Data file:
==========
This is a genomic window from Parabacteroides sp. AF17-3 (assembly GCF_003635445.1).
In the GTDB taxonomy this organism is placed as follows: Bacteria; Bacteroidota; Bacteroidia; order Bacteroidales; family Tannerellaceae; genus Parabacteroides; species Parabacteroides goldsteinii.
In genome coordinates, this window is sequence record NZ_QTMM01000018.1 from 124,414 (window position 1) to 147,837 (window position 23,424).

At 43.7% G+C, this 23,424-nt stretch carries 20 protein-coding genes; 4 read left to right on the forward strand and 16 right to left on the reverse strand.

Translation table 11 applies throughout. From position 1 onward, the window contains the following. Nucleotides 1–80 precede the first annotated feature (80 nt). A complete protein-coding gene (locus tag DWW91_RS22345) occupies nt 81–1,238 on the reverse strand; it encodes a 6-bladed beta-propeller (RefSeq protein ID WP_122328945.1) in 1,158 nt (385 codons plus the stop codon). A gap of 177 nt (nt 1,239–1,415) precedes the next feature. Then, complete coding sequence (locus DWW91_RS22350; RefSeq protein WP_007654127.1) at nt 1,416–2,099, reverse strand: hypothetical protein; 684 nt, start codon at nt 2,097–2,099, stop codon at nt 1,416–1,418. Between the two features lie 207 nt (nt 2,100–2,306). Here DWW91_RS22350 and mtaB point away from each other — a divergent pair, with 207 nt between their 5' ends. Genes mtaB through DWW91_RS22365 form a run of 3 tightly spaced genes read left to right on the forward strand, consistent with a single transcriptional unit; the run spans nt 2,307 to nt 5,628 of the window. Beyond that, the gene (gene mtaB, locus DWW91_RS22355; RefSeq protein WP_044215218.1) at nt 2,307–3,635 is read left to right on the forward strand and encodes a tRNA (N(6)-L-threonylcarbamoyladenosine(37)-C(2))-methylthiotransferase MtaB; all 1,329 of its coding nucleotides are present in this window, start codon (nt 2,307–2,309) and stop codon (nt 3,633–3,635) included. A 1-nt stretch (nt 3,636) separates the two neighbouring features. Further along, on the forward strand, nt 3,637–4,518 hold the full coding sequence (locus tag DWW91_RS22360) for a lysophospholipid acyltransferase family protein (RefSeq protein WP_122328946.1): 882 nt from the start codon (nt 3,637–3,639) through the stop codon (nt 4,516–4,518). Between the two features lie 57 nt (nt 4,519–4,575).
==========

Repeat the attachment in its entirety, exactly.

This is a genomic window from Parabacteroides sp. AF17-3 (assembly GCF_003635445.1).
In the GTDB taxonomy this organism is placed as follows: Bacteria; Bacteroidota; Bacteroidia; order Bacteroidales; family Tannerellaceae; genus Parabacteroides; species Parabacteroides goldsteinii.
In genome coordinates, this window is sequence record NZ_QTMM01000018.1 from 124,414 (window position 1) to 147,837 (window position 23,424).

At 43.7% G+C, this 23,424-nt stretch carries 20 protein-coding genes; 4 read left to right on the forward strand and 16 right to left on the reverse strand.

Translation table 11 applies throughout. From position 1 onward, the window contains the following. Nucleotides 1–80 precede the first annotated feature (80 nt). A complete protein-coding gene (locus tag DWW91_RS22345) occupies nt 81–1,238 on the reverse strand; it encodes a 6-bladed beta-propeller (RefSeq protein ID WP_122328945.1) in 1,158 nt (385 codons plus the stop codon). A gap of 177 nt (nt 1,239–1,415) precedes the next feature. Then, complete coding sequence (locus DWW91_RS22350; RefSeq protein WP_007654127.1) at nt 1,416–2,099, reverse strand: hypothetical protein; 684 nt, start codon at nt 2,097–2,099, stop codon at nt 1,416–1,418. Between the two features lie 207 nt (nt 2,100–2,306). Here DWW91_RS22350 and mtaB point away from each other — a divergent pair, with 207 nt between their 5' ends. Genes mtaB through DWW91_RS22365 form a run of 3 tightly spaced genes read left to right on the forward strand, consistent with a single transcriptional unit; the run spans nt 2,307 to nt 5,628 of the window. Beyond that, the gene (gene mtaB, locus DWW91_RS22355; RefSeq protein WP_044215218.1) at nt 2,307–3,635 is read left to right on the forward strand and encodes a tRNA (N(6)-L-threonylcarbamoyladenosine(37)-C(2))-methylthiotransferase MtaB; all 1,329 of its coding nucleotides are present in this window, start codon (nt 2,307–2,309) and stop codon (nt 3,633–3,635) included. A 1-nt stretch (nt 3,636) separates the two neighbouring features. Further along, on the forward strand, nt 3,637–4,518 hold the full coding sequence (locus tag DWW91_RS22360) for a lysophospholipid acyltransferase family protein (RefSeq protein WP_122328946.1): 882 nt from the start codon (nt 3,637–3,639) through the stop codon (nt 4,516–4,518). Between the two features lie 57 nt (nt 4,519–4,575).